2. Sell solutions, not products or services
If you think people buy your product or service, you are missing the point of sales. Your prospects are actually buying a solution or result when they purchase from you. Take a very simple example: when you hire a personal trainer, your decision to do so doesn’t stem from the thrill of having someone yell at you during your workout, but rather, from the result of getting into great shape. Your prospects do the same with you. They aren’t buying insurance, but security and peace of mind. It’s time to get out of the business of selling your product or service and get into the business of selling solutions.
3. Focus on objectives and challenges
Most salespeople sell their products by extolling their many great features and benefits. However, this old school approach isn’t addressing what your prospect really cares about. Every prospect buys from you because she needs to achieve particular objectives and overcome challenges. Rather than focusing on the virtues of what you have to offer, ask effective questions to understand what objectives your prospect is looking to achieve and what challenges she must overcome. This commitment to understanding your prospect on a deeper level builds tremendous value in her eyes. By focusing on high-level strategic objectives and challenges, your offering becomes part of a solution to your prospect’s most critical needs.
4. Get a budget
Salespeople are in the field right now selling themselves short by simply throwing out their prices before understanding their prospect’s budget. Let’s be clear: the goal of sales is not to ask for a budget so that you can simply charge more but rather to understand what your prospect will invest, so you can develop a customized solution that provides maximum value in achieving his objectives. Once you fully understand these challenges and objectives, it is time to ask your prospect what he would be willing to invest in order to accomplish them. Hang in there. It might take some back and forth before you nail down the budget, but more often than not, you can get an idea of one just by asking — and oftentimes, it’s larger than you think. However, if the budget is simply too low, and your offerings consequently won’t be a fit, then you can end the meeting before anyone’s expended too much energy.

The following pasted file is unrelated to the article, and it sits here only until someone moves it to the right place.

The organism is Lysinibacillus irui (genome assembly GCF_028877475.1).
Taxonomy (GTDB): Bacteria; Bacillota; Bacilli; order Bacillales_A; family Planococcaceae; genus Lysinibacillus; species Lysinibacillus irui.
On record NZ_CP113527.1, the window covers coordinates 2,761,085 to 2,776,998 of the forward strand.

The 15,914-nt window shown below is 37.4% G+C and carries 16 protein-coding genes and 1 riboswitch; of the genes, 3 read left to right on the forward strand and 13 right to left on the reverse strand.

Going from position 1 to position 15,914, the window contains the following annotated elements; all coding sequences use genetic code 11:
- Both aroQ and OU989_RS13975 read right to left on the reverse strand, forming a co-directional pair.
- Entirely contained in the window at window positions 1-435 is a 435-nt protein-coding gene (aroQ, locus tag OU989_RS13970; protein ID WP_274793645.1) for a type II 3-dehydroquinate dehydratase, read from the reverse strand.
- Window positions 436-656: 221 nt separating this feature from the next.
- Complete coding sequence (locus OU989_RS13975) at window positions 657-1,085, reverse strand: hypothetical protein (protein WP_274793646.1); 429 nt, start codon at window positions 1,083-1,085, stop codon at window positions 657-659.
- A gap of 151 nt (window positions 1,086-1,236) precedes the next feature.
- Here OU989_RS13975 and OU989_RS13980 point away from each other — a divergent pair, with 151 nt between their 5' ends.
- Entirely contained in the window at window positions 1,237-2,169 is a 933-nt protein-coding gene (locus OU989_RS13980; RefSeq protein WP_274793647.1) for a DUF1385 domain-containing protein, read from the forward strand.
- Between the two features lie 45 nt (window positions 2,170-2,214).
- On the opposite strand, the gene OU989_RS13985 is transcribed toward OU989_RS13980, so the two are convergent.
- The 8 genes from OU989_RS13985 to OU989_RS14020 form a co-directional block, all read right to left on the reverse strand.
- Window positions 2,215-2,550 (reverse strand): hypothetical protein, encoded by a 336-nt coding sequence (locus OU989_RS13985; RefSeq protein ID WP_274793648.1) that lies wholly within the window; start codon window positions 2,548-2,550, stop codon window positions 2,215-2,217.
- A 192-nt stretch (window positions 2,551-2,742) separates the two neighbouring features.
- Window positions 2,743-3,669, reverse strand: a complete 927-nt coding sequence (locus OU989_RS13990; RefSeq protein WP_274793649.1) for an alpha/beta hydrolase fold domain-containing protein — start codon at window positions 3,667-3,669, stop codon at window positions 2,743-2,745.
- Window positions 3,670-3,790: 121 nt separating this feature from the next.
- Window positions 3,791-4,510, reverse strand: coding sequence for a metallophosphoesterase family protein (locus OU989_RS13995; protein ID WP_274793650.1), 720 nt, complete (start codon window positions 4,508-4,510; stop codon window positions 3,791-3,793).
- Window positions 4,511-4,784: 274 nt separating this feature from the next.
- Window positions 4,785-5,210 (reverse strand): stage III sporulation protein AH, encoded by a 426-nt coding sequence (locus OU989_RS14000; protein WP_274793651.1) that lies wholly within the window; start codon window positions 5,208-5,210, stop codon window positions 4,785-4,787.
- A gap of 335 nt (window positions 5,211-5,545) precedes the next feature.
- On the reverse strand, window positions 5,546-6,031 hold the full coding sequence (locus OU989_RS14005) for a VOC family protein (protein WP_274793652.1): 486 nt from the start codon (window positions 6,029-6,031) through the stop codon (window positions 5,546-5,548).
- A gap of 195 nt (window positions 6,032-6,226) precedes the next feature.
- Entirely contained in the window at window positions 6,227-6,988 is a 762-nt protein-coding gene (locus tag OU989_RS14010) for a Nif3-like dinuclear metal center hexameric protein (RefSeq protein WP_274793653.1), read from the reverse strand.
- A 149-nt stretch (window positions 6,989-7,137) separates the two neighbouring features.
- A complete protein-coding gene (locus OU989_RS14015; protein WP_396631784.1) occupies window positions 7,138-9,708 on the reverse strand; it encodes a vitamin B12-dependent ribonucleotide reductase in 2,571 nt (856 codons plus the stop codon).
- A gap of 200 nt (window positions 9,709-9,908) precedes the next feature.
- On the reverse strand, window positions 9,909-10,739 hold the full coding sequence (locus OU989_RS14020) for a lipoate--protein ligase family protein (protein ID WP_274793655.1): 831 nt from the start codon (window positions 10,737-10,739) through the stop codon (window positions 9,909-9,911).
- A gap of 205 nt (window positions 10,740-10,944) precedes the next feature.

5. Provide three options
The typical sales proposal usually only provides one option for prospects to consider. This is a huge missed opportunity. Rather than offering one option in your proposals, give three different options for your prospect to choose from. The first should be the lowest level option possible to achieve desired results, while option three should be above and beyond what the prospect asked for. Option two should be somewhere in the middle. By providing three choices, you accomplish two critical objectives. One, you provide the prospect with some context by which to make a decision, eliminating his need to shop your competitors for different options. Two, there is always a good chance that the prospect will pick options two or three, which are packed with more value and come at a higher investment.
By implementing these five secrets to closing larger sales, you can dramatically increase the size of your average sale — and your closing ratio.
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